</FaultRule>
</FaultRules>

Schemas

Usage notes

In distributed environments, app traffic may be managed by many replicated API proxies. While each API proxy might be handling just a few connections, collectively, a set of API proxies, running in redundant message processors across multiple datacenters, all of which point to the same backend service, might swamp the capacity of that backend service. Use this policy to limit the aggregate traffic to a manageable number of connections.

When the number of requests being processed by Apigee Edge exceeds the connection limit configured in the policy, Apigee Edge will return the HTTP response code 503: Service Unavailable.

This policy is known to slow performance in API proxies that handle a high number of transactions per second (TPS). For high-TPS API proxies, if Concurrent Rate Limit slows performance to unacceptable levels, try using Spike Arrest instead.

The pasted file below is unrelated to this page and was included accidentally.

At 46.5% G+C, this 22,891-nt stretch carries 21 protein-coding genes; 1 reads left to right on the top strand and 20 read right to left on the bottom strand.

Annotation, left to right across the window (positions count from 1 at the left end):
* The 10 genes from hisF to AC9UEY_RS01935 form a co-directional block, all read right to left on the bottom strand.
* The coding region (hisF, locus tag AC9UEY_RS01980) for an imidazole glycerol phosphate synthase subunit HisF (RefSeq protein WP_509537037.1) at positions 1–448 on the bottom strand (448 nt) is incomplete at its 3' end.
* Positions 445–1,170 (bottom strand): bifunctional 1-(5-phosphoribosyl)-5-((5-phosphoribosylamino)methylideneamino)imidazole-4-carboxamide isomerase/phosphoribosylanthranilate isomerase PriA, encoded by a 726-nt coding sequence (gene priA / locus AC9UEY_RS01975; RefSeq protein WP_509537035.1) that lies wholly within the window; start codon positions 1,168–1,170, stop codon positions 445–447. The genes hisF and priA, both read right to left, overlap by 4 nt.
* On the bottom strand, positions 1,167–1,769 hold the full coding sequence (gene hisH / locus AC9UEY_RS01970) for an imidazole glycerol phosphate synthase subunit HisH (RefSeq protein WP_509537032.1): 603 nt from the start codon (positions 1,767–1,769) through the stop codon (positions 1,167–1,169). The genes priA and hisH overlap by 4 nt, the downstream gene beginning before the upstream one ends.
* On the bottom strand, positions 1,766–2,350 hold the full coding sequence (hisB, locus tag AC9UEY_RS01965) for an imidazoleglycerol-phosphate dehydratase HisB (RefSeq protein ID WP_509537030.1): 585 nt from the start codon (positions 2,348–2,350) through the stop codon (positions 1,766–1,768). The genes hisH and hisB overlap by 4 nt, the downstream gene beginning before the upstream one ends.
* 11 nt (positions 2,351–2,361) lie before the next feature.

Policy attachment details

The ConcurrentRatelimit policy must be attached as a Step to three Flows on a TargetEndpoint: request, response, and DefaultFaultRule. (A validation error will be thrown at deployment time if the policy is attached to any other Flows, including any ProxyEndpoint Flows.) See also this Apigee Community post.

For example to attach a ConcurrentRatelimit policy called ConnectionThrottler to a TargetEndpoint called MyTargetEndpoint, create the following TargetEndpoint configuration. Note that the policy must also be included in the DefaultFaultRule to ensure that the rate limit counters are maintained correctly in the event of an error.

<TargetEndpoint name="MyTargetEndpoint">
  <DefaultFaultRule name="DefaultFaultRule">
    <Step><Name>ConnectionThrottler</Name></Step>
    <AlwaysEnforce>true</AlwaysEnforce>
  </DefaultFaultRule>
  <PreFlow name="PreFlow">
    <Request>
      <Step><Name>ConnectionThrottler</Name></Step>
    </Request>
  </PreFlow>
  <PostFlow name="PostFlow">
    <Response>
      <Step><Name>ConnectionThrottler</Name></Step>
    </Response>
  </PostFlow>
  <HTTPTargetConnection>
    <URL>http://api.mybackend.service.com</URL>
  </HTTPTargetConnection>
</TargetEndpoint>

Related topics

Quota policy

Spike Arrest policy

Comparing Quota, Spike Arrest, and Concurrent Rate Limit Policies